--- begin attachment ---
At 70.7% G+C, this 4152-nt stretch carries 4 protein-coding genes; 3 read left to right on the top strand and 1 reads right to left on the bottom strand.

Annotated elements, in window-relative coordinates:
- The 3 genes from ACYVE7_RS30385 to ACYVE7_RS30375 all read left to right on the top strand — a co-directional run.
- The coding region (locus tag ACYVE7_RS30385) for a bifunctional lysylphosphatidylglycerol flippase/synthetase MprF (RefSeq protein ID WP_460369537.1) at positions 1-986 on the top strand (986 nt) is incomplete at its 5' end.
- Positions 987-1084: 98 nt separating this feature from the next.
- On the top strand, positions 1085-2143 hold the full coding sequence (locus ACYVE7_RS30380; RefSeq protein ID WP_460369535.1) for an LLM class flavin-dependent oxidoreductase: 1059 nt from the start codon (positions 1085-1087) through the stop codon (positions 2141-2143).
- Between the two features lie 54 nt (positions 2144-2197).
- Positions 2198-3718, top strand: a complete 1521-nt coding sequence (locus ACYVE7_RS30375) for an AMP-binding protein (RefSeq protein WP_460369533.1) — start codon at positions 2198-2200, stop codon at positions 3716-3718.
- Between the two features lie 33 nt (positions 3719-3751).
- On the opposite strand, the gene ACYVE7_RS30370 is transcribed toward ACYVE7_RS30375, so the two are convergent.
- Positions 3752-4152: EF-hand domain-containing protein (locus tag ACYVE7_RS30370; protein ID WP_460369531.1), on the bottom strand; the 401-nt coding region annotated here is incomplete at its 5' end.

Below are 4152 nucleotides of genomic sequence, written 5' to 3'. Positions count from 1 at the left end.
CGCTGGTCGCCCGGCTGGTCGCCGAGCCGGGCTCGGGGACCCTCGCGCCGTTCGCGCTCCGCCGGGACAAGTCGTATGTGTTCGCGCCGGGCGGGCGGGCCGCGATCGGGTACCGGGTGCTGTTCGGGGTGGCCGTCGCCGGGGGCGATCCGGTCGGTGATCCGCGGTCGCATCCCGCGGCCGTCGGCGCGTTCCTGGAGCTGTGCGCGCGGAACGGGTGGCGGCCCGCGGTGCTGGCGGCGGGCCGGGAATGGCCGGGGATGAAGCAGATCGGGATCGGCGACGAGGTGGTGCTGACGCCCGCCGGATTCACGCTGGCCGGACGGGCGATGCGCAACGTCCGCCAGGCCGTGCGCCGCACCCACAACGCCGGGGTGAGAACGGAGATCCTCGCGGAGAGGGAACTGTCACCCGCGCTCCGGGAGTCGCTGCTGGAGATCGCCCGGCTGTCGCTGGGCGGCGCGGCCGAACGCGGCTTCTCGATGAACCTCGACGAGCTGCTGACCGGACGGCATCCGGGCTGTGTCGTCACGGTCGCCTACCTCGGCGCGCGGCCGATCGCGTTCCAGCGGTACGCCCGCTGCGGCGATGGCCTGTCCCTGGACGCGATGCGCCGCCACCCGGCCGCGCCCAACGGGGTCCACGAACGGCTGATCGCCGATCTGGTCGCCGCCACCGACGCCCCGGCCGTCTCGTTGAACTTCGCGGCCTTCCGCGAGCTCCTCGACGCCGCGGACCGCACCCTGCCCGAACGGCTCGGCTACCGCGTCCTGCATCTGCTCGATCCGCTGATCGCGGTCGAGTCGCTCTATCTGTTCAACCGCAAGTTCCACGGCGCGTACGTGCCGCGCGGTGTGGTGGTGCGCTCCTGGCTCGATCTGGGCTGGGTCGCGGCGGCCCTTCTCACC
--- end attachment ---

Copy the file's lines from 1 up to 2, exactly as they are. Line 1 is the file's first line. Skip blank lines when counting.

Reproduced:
At 70.7% G+C, this 4152-nt stretch carries 4 protein-coding genes; 3 read left to right on the top strand and 1 reads right to left on the bottom strand.

Annotated elements, in window-relative coordinates: